And it's inspiring to see all the community gardening thriving.

Greg is due to leave the hospital tomorrow.  He is in fine fettle.

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11.  Peter Drekmeier:  It's time again for Paddle to the Sea -- the Tuolumne River Trust's epic journey from the Sierra to the sea.  Please consider sponsoring me at:

http://www.paddletothesea.org/paddle/participantpage.asp?uid=3405&fundid=1955

Right now we have a once-in-a-lifetime opportunity to revive the Tuolumne River.  We can bring back the salmon, improve water quality and enhance recreational opportunities, but we need your help.  Please learn more by visiting my site.

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12.  Carol Teltschick-Fall:

Hi Jake,
I know you follow this so thought I'd let you know about a forum I attended on March 29 at the David Brower center in Berkeley:
http://www.synbiowatch.org, "Unmasking the Bay Area Biolab and Synthetic Biology"

LBL is building a new lab in the East Bay. All the local cities were competing for it -- Berkeley, Albany, Emeryville, Richmond -- and Richmond was chosen. In their presentations to the city LBL never said exactly what they'd be doing, but that it would be something 100% green. Now it looks their 100% green means Synthetic Biology, sometimes described as Extreme GM. SynBio Watch sponsored the forum to raise awareness about environmental and health risks. 

KPFA taped the whole thing but I don't see a link on the Synbio Watch site or KPFA but you can probably track it down. The speakers were good, and came from all over. 

As you probably know, Craig Venter was in SF the week before, presenting from the other side (i.e. no worries, no need to regulate, synbio is here to help). I believe Synbio Watch said they invited KQED/Michael Krasney to get involved but they declined. Monsanto is one of KQED's funders. 


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13.  Business ethics - Going bananas
Chiquita has tried hard to be good—and got no credit for it

Mar 31st 2012 | from The Economist


Ethical fruit

SOMETIMES you bend over backwards to please, but still get nowhere. That is what appears to have happened to Chiquita Brands, an American firm which is one of the world’s biggest suppliers of bananas and other fruit. Despite accommodating eco-warriors, social activists and unions, it has found little reward.

After a campaign by a green group called ForestEthics, Chiquita agreed in November to avoid fuel from Canadian tar sands. Extracting this oil is a dirty process. Environmentalists have worked furiously to block a pipeline, called Keystone XL, which would carry it from Canada to America. Chiquita told ForestEthics that it does not use such fuel in its ships and agreed to avoid its use in lorries.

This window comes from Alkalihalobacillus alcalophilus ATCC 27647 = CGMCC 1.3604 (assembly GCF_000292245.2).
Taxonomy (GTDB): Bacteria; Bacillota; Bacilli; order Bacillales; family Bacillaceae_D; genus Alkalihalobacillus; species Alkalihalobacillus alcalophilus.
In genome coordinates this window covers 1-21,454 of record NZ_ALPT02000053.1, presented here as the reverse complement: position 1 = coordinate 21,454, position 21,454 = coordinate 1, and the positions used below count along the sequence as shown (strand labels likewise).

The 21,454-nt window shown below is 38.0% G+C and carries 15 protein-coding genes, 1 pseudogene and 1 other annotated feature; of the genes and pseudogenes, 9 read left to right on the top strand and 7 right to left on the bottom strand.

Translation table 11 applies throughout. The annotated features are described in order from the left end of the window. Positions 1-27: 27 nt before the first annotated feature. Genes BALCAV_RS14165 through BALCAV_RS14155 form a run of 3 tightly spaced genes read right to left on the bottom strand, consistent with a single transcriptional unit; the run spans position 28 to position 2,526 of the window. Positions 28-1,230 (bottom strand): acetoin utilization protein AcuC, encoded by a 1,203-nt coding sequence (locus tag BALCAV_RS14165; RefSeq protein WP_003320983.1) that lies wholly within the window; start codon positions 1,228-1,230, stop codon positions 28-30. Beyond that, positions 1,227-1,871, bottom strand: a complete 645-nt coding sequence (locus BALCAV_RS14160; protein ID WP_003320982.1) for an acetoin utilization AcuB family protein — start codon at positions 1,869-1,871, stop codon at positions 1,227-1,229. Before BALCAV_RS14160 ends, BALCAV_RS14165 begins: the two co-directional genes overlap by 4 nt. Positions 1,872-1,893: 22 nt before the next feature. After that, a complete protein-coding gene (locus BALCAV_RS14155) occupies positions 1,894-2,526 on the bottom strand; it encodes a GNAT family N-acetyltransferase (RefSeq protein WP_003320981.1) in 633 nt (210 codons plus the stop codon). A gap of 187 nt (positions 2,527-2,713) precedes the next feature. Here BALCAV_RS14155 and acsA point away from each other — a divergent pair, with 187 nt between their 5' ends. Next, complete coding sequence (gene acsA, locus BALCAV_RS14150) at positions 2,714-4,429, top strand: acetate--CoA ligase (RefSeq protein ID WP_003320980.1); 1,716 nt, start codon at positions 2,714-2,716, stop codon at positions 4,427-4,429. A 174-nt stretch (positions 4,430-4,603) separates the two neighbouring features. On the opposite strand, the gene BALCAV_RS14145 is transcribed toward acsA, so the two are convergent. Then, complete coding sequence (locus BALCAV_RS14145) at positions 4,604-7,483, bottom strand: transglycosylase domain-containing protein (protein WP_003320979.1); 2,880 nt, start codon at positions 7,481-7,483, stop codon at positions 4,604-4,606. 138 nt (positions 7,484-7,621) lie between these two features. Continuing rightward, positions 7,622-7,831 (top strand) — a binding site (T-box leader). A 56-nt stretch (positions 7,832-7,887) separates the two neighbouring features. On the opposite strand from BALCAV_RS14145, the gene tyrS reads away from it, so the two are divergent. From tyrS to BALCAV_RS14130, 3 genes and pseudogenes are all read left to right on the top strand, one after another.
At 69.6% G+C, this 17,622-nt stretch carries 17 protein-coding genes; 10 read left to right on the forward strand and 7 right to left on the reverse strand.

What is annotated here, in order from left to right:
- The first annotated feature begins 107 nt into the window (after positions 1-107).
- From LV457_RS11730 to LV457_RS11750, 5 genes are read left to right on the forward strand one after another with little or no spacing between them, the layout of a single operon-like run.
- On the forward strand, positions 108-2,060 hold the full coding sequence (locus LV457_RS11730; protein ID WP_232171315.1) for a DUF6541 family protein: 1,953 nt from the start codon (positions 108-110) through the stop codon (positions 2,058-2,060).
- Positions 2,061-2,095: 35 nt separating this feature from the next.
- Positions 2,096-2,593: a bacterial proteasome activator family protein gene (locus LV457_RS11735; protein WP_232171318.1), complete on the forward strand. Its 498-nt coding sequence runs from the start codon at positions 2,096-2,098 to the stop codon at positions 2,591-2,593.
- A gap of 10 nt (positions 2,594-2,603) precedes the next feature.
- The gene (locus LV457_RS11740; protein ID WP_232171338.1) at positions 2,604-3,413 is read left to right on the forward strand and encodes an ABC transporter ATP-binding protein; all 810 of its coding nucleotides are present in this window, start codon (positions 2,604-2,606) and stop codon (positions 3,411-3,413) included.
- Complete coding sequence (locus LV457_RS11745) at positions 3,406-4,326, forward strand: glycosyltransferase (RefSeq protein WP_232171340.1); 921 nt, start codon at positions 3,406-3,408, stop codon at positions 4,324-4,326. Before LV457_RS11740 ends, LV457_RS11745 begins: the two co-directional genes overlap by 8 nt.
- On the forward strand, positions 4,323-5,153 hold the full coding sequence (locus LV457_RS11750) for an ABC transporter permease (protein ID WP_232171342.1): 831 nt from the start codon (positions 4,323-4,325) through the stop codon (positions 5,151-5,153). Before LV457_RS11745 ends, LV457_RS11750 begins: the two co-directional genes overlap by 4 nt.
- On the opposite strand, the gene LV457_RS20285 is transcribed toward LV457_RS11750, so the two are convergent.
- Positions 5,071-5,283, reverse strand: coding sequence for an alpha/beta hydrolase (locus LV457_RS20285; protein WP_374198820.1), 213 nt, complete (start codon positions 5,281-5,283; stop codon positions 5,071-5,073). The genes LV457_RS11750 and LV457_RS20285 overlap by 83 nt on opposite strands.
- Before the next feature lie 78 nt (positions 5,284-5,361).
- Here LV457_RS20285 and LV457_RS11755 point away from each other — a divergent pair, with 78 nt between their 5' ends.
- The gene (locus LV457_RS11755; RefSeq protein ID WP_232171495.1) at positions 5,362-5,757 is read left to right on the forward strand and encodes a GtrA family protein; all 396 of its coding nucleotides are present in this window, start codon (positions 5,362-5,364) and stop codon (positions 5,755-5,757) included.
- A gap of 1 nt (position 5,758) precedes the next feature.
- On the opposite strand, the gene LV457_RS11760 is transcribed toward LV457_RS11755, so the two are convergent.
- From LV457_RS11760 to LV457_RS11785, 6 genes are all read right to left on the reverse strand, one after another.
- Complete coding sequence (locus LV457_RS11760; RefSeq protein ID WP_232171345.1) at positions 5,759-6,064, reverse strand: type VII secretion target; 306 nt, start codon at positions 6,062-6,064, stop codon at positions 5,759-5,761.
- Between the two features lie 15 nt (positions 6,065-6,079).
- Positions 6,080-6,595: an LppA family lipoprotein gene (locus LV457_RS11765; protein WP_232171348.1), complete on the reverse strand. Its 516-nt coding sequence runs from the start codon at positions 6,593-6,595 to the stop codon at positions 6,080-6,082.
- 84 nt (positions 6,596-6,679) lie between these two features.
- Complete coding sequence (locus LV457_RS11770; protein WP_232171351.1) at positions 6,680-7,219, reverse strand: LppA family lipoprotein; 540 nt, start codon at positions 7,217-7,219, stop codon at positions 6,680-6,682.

This may have pleased environmentalists, but it infuriated Canadians who depend on the oil industry. A pro-business lobby called EthicalOil.org is urging a boycott of Chiquita’s products that is said to be costing the company a fortune. Chiquita would not quantify its losses.

Chiquita traces its origins to the late 1890s and the United Fruit Company, which treated some of the Central American countries it operated in as banana republics. In recent years, however, the firm has made huge efforts to promote social responsibility and sustainability, working with activist groups such as the Rainforest Alliance. “We can do good and do well at the same time,” Fernando Aguirre, the firm’s chief executive, wrote in the company’s latest social responsibility report, issued in 2008.

Chiquita has signed and largely upheld a global agreement with local and international food unions. It has embraced sustainable farming techniques and allows products to be certified for environmental and other standards. Last year it promised to promote more women and to ensure there is no sexual harassment on the plantations it owns and buys from. But that has not provided protection from big retailers buying bananas direct from plantations and bypassing Chiquita and its main rivals, Dole and Fresh Del Monte Produce.

Many firms in conflict zones face extortion. In 2003 Chiquita became the only American company voluntarily to admit to the Department of Justice that it had paid protection money to Colombian paramilitary forces surrounding its plantations. Now it is facing a raft of American and Colombian lawsuits.

Chiquita’s conspicuous lack of reward is beginning to worry some veteran campaigners. Neither Dole nor Del Monte has been interested in following Chiquita in signing a global union agreement, says Ron Oswald, head of IUF, the international foodworkers’ union.“It’s not sustainable for any company in a competitive sector to make progress and gain no recognition for it,” he grumbles.
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14.  Excerpted from The Economist
Physical attractiveness and careers
Don’t hate me because I’m beautiful
Attractive women should not include a photo with a job application

AT WORK, as in life, attractive women get a lot of the breaks. Studies have shown that they are more likely to be promoted than their plain-Jane colleagues. Because people tend to project positive traits onto them, such as sensitivity and poise, they may also be at an advantage in job interviews. The only downside to hotness is having to fend off ghastly male colleagues; or so many people think. But research by two Israelis suggests otherwise.